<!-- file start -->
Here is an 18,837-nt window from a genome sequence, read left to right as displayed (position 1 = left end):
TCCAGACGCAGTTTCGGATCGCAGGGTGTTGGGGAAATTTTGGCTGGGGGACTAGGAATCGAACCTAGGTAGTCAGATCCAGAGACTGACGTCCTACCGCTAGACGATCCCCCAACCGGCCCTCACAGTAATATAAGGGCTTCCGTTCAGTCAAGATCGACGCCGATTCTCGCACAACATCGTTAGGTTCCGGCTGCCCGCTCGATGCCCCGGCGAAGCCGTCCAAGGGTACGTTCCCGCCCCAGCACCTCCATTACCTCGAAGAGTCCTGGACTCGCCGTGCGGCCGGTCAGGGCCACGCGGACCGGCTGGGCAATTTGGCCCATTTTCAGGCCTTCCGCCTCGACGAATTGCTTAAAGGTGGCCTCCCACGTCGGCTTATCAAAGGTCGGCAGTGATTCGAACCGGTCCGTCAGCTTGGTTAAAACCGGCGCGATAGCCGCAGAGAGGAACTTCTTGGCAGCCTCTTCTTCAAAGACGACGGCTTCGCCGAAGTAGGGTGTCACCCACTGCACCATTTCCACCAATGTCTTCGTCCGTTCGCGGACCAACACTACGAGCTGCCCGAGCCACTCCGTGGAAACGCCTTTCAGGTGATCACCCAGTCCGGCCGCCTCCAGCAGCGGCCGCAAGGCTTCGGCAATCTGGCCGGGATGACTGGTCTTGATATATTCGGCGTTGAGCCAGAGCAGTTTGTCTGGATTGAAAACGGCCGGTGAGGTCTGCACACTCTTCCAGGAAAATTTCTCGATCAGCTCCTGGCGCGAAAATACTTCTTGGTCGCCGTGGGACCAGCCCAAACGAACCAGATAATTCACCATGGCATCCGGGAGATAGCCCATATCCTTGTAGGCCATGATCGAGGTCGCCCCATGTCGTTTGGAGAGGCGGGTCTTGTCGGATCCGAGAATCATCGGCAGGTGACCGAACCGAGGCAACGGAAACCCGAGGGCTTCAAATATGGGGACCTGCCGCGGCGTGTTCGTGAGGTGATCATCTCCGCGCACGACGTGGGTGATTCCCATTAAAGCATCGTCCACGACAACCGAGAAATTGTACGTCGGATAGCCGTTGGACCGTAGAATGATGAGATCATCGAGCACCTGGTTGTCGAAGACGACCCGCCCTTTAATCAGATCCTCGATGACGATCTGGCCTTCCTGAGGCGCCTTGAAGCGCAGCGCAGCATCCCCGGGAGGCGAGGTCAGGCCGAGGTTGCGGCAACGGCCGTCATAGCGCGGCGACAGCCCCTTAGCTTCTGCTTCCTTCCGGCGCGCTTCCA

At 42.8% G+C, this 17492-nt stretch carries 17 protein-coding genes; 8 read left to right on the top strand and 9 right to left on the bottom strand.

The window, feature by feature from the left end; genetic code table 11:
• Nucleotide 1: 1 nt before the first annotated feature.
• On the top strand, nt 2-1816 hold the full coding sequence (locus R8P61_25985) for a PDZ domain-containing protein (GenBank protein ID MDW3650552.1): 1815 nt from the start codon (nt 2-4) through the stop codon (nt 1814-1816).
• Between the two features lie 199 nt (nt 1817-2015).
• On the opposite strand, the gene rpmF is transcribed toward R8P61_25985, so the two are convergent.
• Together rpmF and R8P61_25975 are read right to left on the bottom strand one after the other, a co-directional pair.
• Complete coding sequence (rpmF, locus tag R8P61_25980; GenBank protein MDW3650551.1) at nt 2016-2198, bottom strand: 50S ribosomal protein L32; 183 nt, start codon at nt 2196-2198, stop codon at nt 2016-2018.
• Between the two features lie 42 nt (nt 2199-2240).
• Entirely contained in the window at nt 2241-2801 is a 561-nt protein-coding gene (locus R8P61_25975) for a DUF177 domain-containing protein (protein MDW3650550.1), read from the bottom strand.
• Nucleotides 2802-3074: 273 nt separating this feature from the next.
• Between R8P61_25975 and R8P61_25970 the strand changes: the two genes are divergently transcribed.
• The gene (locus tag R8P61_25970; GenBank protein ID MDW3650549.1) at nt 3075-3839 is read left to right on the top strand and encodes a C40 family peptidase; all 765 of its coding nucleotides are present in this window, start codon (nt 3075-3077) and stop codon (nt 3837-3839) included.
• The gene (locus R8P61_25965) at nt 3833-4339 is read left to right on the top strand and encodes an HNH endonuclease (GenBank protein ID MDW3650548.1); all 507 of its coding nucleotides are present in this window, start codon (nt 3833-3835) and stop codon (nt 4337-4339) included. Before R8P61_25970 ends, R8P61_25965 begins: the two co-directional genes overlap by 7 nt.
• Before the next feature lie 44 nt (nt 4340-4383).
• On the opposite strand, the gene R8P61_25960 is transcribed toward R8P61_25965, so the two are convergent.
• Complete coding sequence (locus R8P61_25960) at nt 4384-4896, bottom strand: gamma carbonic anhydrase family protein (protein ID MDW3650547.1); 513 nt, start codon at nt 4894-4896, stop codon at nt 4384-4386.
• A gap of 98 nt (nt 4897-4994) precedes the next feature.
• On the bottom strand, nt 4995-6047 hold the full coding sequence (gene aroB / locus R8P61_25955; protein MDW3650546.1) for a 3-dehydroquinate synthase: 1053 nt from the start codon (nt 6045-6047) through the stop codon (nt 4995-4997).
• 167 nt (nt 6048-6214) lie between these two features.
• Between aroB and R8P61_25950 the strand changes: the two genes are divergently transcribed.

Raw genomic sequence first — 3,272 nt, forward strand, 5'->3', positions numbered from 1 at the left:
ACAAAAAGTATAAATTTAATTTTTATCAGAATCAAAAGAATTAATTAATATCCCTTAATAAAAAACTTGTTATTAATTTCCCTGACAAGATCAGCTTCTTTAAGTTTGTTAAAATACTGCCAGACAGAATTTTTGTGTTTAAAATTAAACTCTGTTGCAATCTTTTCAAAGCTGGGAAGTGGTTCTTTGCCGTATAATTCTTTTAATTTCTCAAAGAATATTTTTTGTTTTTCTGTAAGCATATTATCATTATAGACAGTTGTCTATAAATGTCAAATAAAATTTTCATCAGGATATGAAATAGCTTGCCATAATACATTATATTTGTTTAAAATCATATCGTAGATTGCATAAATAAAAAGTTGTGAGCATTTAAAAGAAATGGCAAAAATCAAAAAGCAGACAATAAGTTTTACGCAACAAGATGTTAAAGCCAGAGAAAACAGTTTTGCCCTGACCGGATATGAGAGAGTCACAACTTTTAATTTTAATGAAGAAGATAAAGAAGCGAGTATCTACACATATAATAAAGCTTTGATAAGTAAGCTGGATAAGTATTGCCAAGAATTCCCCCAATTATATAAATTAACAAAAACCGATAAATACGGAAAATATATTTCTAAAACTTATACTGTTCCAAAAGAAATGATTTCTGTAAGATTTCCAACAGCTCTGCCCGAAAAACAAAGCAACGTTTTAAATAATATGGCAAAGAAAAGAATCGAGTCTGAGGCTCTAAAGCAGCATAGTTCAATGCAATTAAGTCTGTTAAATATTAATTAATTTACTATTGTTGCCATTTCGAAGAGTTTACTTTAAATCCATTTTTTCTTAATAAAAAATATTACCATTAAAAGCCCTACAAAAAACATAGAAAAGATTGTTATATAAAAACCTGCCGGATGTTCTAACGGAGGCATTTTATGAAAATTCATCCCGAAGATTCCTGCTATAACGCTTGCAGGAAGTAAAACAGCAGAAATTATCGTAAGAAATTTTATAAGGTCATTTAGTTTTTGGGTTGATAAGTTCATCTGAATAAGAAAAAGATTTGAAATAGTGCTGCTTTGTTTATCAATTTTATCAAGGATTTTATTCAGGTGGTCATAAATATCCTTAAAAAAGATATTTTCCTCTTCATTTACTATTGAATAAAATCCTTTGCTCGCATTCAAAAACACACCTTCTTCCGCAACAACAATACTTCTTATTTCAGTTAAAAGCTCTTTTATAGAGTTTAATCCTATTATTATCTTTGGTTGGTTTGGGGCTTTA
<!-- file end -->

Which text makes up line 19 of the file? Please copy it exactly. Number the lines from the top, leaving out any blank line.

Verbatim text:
• Complete coding sequence (locus R8P61_25960) at nt 4384-4896, bottom strand: gamma carbonic anhydrase family protein (protein ID MDW3650547.1); 513 nt, start codon at nt 4894-4896, stop codon at nt 4384-4386.